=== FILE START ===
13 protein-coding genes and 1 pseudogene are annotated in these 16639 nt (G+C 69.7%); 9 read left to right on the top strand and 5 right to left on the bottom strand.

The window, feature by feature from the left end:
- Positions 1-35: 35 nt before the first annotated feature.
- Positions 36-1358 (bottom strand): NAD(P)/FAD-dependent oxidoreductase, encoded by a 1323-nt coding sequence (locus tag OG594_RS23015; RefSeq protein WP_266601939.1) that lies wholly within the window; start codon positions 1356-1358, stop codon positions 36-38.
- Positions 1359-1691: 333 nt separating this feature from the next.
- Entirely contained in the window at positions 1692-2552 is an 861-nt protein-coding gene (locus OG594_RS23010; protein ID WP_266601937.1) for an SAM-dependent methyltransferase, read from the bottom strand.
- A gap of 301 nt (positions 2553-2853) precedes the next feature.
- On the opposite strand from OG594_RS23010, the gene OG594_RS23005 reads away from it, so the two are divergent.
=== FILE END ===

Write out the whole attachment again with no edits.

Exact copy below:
13 protein-coding genes and 1 pseudogene are annotated in these 16639 nt (G+C 69.7%); 9 read left to right on the top strand and 5 right to left on the bottom strand.

The window, feature by feature from the left end:
- Positions 1-35: 35 nt before the first annotated feature.
- Positions 36-1358 (bottom strand): NAD(P)/FAD-dependent oxidoreductase, encoded by a 1323-nt coding sequence (locus tag OG594_RS23015; RefSeq protein WP_266601939.1) that lies wholly within the window; start codon positions 1356-1358, stop codon positions 36-38.
- Positions 1359-1691: 333 nt separating this feature from the next.
- Entirely contained in the window at positions 1692-2552 is an 861-nt protein-coding gene (locus OG594_RS23010; protein ID WP_266601937.1) for an SAM-dependent methyltransferase, read from the bottom strand.
- A gap of 301 nt (positions 2553-2853) precedes the next feature.
- On the opposite strand from OG594_RS23010, the gene OG594_RS23005 reads away from it, so the two are divergent.